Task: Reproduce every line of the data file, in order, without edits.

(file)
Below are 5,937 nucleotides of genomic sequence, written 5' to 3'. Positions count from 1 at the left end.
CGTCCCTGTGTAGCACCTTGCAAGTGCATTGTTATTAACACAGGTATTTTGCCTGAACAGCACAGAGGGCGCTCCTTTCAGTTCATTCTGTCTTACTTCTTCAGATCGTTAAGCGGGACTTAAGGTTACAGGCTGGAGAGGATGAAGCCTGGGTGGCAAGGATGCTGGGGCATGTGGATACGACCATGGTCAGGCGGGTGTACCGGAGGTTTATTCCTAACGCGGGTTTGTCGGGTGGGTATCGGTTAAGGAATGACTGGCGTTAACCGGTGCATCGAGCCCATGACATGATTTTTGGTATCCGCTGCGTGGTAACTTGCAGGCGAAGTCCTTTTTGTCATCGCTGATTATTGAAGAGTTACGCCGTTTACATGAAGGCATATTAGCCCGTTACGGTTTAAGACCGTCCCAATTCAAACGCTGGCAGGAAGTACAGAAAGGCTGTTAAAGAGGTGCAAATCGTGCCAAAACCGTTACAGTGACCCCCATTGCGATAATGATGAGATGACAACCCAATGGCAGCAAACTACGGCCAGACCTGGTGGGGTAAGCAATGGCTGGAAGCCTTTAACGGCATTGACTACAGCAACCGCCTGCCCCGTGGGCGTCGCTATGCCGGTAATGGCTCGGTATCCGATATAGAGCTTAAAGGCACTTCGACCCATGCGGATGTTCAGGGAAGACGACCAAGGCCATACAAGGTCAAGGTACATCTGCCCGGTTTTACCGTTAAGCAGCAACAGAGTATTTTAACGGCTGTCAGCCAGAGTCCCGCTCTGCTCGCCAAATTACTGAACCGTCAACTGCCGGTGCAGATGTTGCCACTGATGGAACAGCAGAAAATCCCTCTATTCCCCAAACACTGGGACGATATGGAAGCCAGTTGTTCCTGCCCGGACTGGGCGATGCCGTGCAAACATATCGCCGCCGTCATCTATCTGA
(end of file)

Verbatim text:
Below are 5,937 nucleotides of genomic sequence, written 5' to 3'. Positions count from 1 at the left end.
CGTCCCTGTGTAGCACCTTGCAAGTGCATTGTTATTAACACAGGTATTTTGCCTGAACAGCACAGAGGGCGCTCCTTTCAGTTCATTCTGTCTTACTTCTTCAGATCGTTAAGCGGGACTTAAGGTTACAGGCTGGAGAGGATGAAGCCTGGGTGGCAAGGATGCTGGGGCATGTGGATACGACCATGGTCAGGCGGGTGTACCGGAGGTTTATTCCTAACGCGGGTTTGTCGGGTGGGTATCGGTTAAGGAATGACTGGCGTTAACCGGTGCATCGAGCCCATGACATGATTTTTGGTATCCGCTGCGTGGTAACTTGCAGGCGAAGTCCTTTTTGTCATCGCTGATTATTGAAGAGTTACGCCGTTTACATGAAGGCATATTAGCCCGTTACGGTTTAAGACCGTCCCAATTCAAACGCTGGCAGGAAGTACAGAAAGGCTGTTAAAGAGGTGCAAATCGTGCCAAAACCGTTACAGTGACCCCCATTGCGATAATGATGAGATGACAACCCAATGGCAGCAAACTACGGCCAGACCTGGTGGGGTAAGCAATGGCTGGAAGCCTTTAACGGCATTGACTACAGCAACCGCCTGCCCCGTGGGCGTCGCTATGCCGGTAATGGCTCGGTATCCGATATAGAGCTTAAAGGCACTTCGACCCATGCGGATGTTCAGGGAAGACGACCAAGGCCATACAAGGTCAAGGTACATCTGCCCGGTTTTACCGTTAAGCAGCAACAGAGTATTTTAACGGCTGTCAGCCAGAGTCCCGCTCTGCTCGCCAAATTACTGAACCGTCAACTGCCGGTGCAGATGTTGCCACTGATGGAACAGCAGAAAATCCCTCTATTCCCCAAACACTGGGACGATATGGAAGCCAGTTGTTCCTGCCCGGACTGGGCGATGCCGTGCAAACATATCGCCGCCGTCATCTATCTGA